3. Still Kind of Amazed at the Rapid Emergence of mpMRI in Aiding Biopsies

    It seems like just a few years ago the vast majority of biopsies were done without mpMRI. Now we are seeing this examination of the best way (“in bore” versus not “in bore) to take advantage of the mpMRI in doing the follow-up biopsy.

    We are hearing from a number of newly diagnosed men in our support group saying they had mpMRIs done before their biopsies. I’m curious how common this is.

    At last year’s 2016 Conference on Prostate Cancer (September) in Los Angeles, Dr. Mark Emberton, a noted focal therapy expert from London, was asked by Michigan’s Dr. Mark Moyad whether he would get [meaning “do”] a biopsy today without an MRI; Dr. Emberton replied “No.” Dr. Moyad asked whether there were exceptions. Dr. Emberton again replied “No.” Dr. Emberton added that he had stopped doing TRUS biopsies “seven years ago”: “everybody gets an MRI.” (By “MRI”, he meant a mpMRI.) (Conference DVD Disc 1: 1:47:07 – 1:47:37) (I found his talk, his Q&A with Dr. Moyad, and his Meet the Speaker Q&A with patients all highly informative about mpMRI for prostate cancer.)

  4. Dear Jim:

    The cost of MRIs and mpMRIs varies enormously around the world. In the UK and Japan they are relatively low cost. Here in America they vary a lot from area to area but they are much more expensive and payers are still unwilling to pay for an mpMRI prior to a standard TRUS-guided biopsy a lot of the time.

  5. Sitemaster:

    Thank you for that insight. This is another instance where the kind of care needed is constrained in the US by cost that is substantially higher than in other countries.

    Regarding cost, Dr. Emberton had an interesting commentary on efforts to reduce mpMRI cost. He explained that the high cost parameter of the mpMRI is the dynamic contrast enhanced part of the imaging, because of the contrast agent, which is gadolinium. It’s not just the cost of the gadolinium itself, but also the need to take images every 15 seconds — therefore taking a long time, the need for a doctor to be present in case of an allergic reaction to the contrast agent, and therefore the need for a medical facility of some sort.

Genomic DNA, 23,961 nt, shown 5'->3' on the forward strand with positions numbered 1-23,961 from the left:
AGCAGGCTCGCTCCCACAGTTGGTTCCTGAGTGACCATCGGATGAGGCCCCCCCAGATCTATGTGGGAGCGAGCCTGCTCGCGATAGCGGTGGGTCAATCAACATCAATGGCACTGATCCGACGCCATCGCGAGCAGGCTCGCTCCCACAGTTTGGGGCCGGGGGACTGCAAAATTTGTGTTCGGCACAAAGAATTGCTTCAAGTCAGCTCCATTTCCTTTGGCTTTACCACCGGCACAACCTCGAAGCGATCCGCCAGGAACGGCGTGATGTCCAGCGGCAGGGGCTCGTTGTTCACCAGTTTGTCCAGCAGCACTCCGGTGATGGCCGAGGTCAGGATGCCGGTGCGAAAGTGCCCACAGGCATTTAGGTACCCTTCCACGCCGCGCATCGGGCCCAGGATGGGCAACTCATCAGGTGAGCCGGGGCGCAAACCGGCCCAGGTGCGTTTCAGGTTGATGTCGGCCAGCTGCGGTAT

He said that the PROMIS trial (with results published in February 2017) described at ASCO last year, was powered to address the extent of value added by the dynamic contrast enhanced data versus the sum of data from just the T1 images and the water diffusion images. Interpretation of each mpMRI sequence in the study was blinded to interpretation of the other sequences to avoid confounding. However, per a search today, it does not appear that this aspect of the trial has been published.

    The impact would be great if the contrast sequence were not needed. Dr. Emberton noted that no doctor or medical setting would be needed, and of course the time required would be much shorter. He said the scan could then be done in a supermarket, for instance, possibly making it feasible to use mpMRI as a screening tool for prostate cancer. (2016 Conference on Prostate Cancer DVD set, Disc 1, 1:52:40 – 1:54:25)

    He also mentioned that, despite the fact that mpMRI appears to be far more effective at detecting significant cancer than systemic biopsies, there are quite a lot of groups that would like mpMRI to fail. Here and elsewhere he is indicating a turf battle between radiologists, whose work would grow with widespread adoption of mpMRI, and urologists, whose work would decline as such widespread adoption would reduce their biopsy business. (Of course, a more positive way of looking at it is that this development would free them for more of the work that only they can do.) (e.g., Dr. Emberton’s statement on Disc 1, about 1:46:05 through 1:47:07)

  6. Dear Jim:

    The potential for mpRI to be used as a “screening” test for prostate cancer is really very low indeed. It isn’t accurate enough even with the contrast agent; it would still need to be confirmed by biopsy; and the initial cost would be far too high.